|Publication number||US4525971 A|
|Application number||US 06/598,410|
|Publication date||Jul 2, 1985|
|Filing date||Apr 9, 1984|
|Priority date||Apr 10, 1979|
|Publication number||06598410, 598410, US 4525971 A, US 4525971A, US-A-4525971, US4525971 A, US4525971A|
|Inventors||Gilbert G. Kern|
|Original Assignee||Kern Gilbert G|
|Export Citation||BiBTeX, EndNote, RefMan|
|Patent Citations (12), Referenced by (20), Classifications (12), Legal Events (5)|
|External Links: USPTO, USPTO Assignment, Espacenet|
This application is a division of my application Loc 753 Status 100 Ser. No. 407,652 filed Aug. 12, 1982 for "Suspended Woodbeam Ceiling Construction," now U.S. Pat. No. 4,464,879 and that application was a continuation-in-part of my earlier filed application Ser. No. 259,858 filed May 4, 1981, entitled "Suspended Woodbeam Ceiling," now U.S. Pat. No. 4,454,700 which, in turn, was a continuation-in-part of my earlier filed application Ser. No. 28,904 filed Apr. 10, 1979, entitled "Suspended Woodbeam Ceiling," now U.S. Pat. No. 4,281,498.
This invention is directed to a suspended woodbeam ceiling construction and more particularly to the attachment clip for the interconnection and support of the woodbeams of the suspended ceiling.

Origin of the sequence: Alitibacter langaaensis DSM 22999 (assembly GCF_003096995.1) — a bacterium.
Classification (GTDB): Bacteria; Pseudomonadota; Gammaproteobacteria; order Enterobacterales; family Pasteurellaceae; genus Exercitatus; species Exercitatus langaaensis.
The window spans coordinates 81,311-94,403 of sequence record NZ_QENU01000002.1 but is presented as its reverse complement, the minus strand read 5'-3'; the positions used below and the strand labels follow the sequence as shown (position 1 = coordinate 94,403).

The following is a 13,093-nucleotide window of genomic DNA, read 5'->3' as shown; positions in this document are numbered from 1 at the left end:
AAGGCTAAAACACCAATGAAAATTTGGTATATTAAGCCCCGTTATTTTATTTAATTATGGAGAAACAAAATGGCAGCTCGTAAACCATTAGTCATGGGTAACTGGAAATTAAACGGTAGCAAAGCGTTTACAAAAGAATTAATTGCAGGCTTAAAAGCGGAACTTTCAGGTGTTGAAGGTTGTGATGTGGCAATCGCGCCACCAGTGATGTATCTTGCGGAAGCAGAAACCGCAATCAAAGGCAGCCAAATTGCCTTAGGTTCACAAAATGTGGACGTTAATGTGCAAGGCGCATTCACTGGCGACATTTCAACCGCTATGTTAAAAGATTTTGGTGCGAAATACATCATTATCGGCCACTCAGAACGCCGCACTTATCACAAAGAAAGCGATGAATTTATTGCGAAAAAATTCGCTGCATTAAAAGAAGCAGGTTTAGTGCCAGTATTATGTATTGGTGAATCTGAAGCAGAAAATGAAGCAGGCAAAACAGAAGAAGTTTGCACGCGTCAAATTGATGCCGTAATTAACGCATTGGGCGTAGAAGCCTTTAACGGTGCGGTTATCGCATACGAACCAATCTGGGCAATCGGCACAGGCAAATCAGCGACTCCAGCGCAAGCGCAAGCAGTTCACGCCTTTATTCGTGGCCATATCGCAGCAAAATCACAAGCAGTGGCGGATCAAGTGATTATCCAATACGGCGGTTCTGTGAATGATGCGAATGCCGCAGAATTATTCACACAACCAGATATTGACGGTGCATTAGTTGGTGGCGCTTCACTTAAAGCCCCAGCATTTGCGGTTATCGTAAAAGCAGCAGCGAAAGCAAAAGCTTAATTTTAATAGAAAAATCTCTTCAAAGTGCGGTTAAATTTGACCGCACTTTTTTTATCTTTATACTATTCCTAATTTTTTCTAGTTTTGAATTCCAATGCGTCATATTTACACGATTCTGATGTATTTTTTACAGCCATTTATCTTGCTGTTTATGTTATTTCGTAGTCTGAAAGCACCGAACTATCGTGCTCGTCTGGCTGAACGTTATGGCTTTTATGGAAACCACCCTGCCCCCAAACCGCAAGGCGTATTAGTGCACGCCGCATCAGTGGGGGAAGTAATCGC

Many commercial buildings have overhead air conditioning duct work, pipes and electrical wiring. A suspended ceiling is positioned therebelow to provide a ceiling for the personnel space. The suspended ceiling is often in the shape of an inverted T-bar which is hung on wires from the overhead. Drop-in ceiling panels lie on the crossbars of the T. This permits ready removal of the panels to execute repairs to the overhead equipment.
Some older homes have high ceilings, and it is desirable to install a suspended ceiling therein. Other homes have plaster ceilings which require extensive repair. In such cases, a suspended ceiling is desirable. Furthermore, in modern construction, translucent light panels and opaque decorative panels can serve to enhance decor, particularly of a room which can be enhanced by subdued overhead lighting. There is need for attachment devices which suitably secure together woodbeams of such suspended ceilings.
In order to aid in the understanding of this invention, it can be stated in essentially summary form that it is dirrected to a suspended woodbeam ceiling construction and particularly to the attachment clips which attach to the wooden beams for their attachment to adjacent structure.
It is, thus, an object of this invention to provide a suspended woodbeam ceiling construction which is aesthetic so that it can be employed in locations where an attractive woodbeam ceiling is desirable. It is another object of this invention to provide a woodbeam ceiling construction wherein a beam is formed of a center with two sides, each being made of wood or simulated wood so that the sides present lips for the support of drop-in ceiling panels. It is a further object to provide attachment devices which attach such beams to each other so that the beams and the ceiling panels associated therewith are properly joined and supported.